Sgt. Rob Sherar acknowledges that the headquarters of the Spokane County Sheriff’s Office Training Division will probably not garner any awards from Architectural Digest in the near future – but from the standpoint of cost, efficiency and overall value, Sherar says the site in the old U-City Mall is a hands-down winner.
“Aesthetically, it’s not the greatest, but it has made a real positive difference,” said Sherar, who transferred to the location when it opened in February 2009 and is one of nine full-time staff that call the venue home.
The Spokane Valley City Council received an update on the facility earlier this year from Deputy John Oliphant, training coordinator with the sheriff’s office that made it clear Sherar and other know what they are talking about.
In 2006, when the training unit was located at the CenterPlace Regional Events Center in Spokane Valley, the sheriff’s office hosted four regional classes and trained a total of 118 students with a total savings by the department of just over $46,000. The estimated economic impact of the site was nearly $17,000, utilizing a calculation of lodging expenditures plus additional spending as provided by the Spokane Visitors and Convention Bureau.
In 2007, the training program moved to the campus of Spokane Community College where it remained for two years. By 2008, the expanded agenda at SCC had trained 2,516 students and hosted 60 regional classes while having an estimated economic impact on the area of $652,530. Meanwhile, the sheriff’s office had saved $444, 286 by having officers remain home for training, cutting back on costs like travel, per diem, fuel, lodging and tuition.
Over the past two years, the U-City site has resulted in even more impressive totals.
From 2009 to 2010, the venue has hosted 174 regional classes, trained 5,617 students and generated just over $1.4 million for the local economy. Along the way, the sheriff’s office saved nearly $983,000.
“To a certain degree, it certainly has exceeded our expectations,” said Spokane County Sheriff Ozzie Knezovich. “It’s building better, more professional law enforcement officers, saving us money and having a positive impact on the economy.”
Knezovich added that the site has been a key in improving collaboration among area agencies in Eastern Washington and North Idaho as officers from surrounding departments gather to attend combined training events. The facility has also welcomed students from countries like Japan, Australia and Canada.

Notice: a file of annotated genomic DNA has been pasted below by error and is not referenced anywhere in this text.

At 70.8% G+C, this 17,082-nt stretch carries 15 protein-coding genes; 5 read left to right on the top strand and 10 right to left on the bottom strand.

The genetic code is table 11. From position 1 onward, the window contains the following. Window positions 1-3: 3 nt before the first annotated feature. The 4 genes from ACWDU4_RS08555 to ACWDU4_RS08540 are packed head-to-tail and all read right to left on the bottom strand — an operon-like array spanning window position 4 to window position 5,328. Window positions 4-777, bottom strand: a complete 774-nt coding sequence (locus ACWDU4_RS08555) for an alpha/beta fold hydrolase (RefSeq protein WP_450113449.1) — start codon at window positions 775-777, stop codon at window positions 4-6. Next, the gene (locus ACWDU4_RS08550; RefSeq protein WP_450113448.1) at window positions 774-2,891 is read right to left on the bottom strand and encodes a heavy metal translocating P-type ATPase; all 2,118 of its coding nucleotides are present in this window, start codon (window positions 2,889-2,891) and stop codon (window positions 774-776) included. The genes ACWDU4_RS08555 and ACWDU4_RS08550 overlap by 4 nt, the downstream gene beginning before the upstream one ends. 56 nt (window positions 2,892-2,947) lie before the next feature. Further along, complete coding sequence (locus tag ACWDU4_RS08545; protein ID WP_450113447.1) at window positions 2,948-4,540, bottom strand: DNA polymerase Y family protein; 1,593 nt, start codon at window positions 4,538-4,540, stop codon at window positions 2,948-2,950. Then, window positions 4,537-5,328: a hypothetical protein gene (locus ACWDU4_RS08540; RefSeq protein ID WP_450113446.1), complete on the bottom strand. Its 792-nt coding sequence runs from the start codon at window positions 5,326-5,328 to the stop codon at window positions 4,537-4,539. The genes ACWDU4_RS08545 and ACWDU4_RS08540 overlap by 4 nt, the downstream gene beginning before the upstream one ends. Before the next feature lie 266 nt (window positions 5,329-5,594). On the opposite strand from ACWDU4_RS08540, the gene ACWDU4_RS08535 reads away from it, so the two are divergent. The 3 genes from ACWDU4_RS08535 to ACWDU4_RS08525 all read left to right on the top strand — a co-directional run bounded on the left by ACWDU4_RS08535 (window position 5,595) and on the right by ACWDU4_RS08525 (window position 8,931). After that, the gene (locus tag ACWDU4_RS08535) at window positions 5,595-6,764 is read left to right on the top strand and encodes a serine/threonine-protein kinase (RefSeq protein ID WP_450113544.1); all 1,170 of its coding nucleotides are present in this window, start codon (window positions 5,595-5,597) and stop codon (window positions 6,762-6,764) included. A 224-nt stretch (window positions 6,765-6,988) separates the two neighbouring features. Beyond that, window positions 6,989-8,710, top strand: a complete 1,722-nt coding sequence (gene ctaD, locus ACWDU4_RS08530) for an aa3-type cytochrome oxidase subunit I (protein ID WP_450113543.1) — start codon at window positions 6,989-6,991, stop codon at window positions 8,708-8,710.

“It’s become an international training venue,” Knezovich said.
Buildings that once housed bustling retail sites like J.C. Penney are now utilized for programs like the Citizens Academy earlier this year, attended by over 30 residents. Deputy Travis Pendell, who helped coordinate the academy, said the location is ideal for a variety of reasons.
“It’s centrally located and the classrooms are large enough to host any civilian classes,” he said. “It’s working out well.”
The two-story structure includes just over 11,700 square feet on the ground floor and nearly 20,200 square feet on the upper level. A defensive tactics area on the second floor resembles a utilitarian gym while warehouse spaces surrounding the center have been utilized for canine training and emergency scenario drills.
Oliphant’s presentation to City Council included an overview of the training unit’s future goals, including putting out bids for seminars and conferences attended by 200 to 300 students; developing more masters instructors to teach additional regional training classes and collaborating with Washington State University to provide webinars from the venue. There has also been talk of developing a permanent facility in the future with features like an emergency vehicle driving course, mock city and classrooms with teleconferencing and webinar technology.
In addition to a regular agenda of law enforcement in-service training, programs like boater safety and traffic school are held at the site. Top-notch audio/visual systems have been installed to improve the learning environment. Last week, workers from Spokane County Regional Animal Protection Services dropped by for a class in workplace safety taught by Sheriff’s Deputy Greg Snyder.
“I’ve had instructors say to me, ‘This place is awesome,’” said Sherar. “A lot of areas don’t have facilities like this. It’s really building a name for Spokane County.”